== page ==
Figure 3: If you hover the mouse over a word from the search result, a small window will be displayed with information about word class, other morphological information and tags




Figure 4: Audio playback of the search result

 


Skjermbilde 2016-12-14 kl. 13.31.29.png

Figure 5: Sound wave and spectrogram

 



 

Figure 6: Metadata about the informant

 

1.2.2 Extended search
An extended search (see figure 7) provides more search options. You can search individual words and phrases, filtering your search by lemma, start or end of words, or the beginning or end of a segment (Segment initial / Segment final). Furthermore, you can do a search on word classes, morphological features or other tags.

 



Figure 7: Extended search

 

1.2.2.1 Search multiple words
If you click on the blue plus sign to the right of the search box (see figure 8), a second search box will pop up. You can create as many search boxes as you like. You can define the limit of how many words can be between the search keywords using the min and max boxes situated between the search boxes. To remove a search box, click the grey minus sign on the right side of the box.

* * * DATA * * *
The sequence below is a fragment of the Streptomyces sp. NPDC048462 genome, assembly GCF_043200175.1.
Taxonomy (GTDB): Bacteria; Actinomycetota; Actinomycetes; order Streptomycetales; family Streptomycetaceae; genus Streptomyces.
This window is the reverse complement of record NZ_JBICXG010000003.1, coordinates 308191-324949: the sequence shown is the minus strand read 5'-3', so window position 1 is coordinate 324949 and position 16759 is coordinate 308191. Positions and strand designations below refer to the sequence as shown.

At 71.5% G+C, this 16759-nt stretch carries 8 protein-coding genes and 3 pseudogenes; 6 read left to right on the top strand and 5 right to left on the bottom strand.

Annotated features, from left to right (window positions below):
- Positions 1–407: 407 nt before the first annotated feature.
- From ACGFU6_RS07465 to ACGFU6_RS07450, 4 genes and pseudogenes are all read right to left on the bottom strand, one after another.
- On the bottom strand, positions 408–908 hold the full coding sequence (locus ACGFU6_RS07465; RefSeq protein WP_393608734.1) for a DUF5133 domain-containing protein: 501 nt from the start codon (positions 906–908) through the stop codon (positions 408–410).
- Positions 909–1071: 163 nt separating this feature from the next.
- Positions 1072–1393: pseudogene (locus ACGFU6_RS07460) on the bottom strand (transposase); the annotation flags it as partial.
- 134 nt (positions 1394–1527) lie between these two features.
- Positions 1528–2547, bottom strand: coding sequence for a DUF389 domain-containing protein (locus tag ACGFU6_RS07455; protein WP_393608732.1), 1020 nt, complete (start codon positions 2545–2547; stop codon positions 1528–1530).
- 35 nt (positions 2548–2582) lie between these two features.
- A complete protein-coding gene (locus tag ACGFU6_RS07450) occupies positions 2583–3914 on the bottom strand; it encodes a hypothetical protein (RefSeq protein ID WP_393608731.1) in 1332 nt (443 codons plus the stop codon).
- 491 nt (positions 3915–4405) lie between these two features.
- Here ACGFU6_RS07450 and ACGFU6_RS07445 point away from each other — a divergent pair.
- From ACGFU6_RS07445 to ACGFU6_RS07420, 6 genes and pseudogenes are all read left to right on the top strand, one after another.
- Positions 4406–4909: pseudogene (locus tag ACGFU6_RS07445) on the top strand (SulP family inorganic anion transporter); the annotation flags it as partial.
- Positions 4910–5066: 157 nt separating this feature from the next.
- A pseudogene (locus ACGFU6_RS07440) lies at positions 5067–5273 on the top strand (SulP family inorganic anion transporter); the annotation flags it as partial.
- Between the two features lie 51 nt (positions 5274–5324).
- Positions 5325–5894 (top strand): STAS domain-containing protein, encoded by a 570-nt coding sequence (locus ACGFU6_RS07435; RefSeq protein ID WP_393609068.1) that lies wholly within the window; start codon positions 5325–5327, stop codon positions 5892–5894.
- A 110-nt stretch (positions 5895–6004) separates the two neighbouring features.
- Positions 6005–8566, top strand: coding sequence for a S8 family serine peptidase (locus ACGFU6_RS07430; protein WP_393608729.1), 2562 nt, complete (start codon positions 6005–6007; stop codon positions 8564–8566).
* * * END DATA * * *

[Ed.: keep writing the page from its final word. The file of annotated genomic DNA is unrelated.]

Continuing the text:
Figure 8 shows a search for the phrase birra jagi ('year around'). There are 7 matches presented over 1 page. When a search results in more than one page, you can click the arrows to navigate the search results (see figure 12).


Figure 8: Search multiple words

 

1.2.2.2 Search Lemma, Start, End, Segment initial or Segment final
Below the search window there are five boxes that you can select by ticking off for Start, End, Segment initial or Segment final. If you tick the box Lemma, you get all the inflectional forms of a word as a result. If you search for the word jahki (year), you get all the different forms (grammatical number, case, etc.) as a result, if the words exist in the corpus. If you tick Start or End, you will get all the words that begin with the word or letters that are typed in the search box. So a search for jahki where End is ticked off, can result in words like válgajahki (election year) or čuohtejagi (century).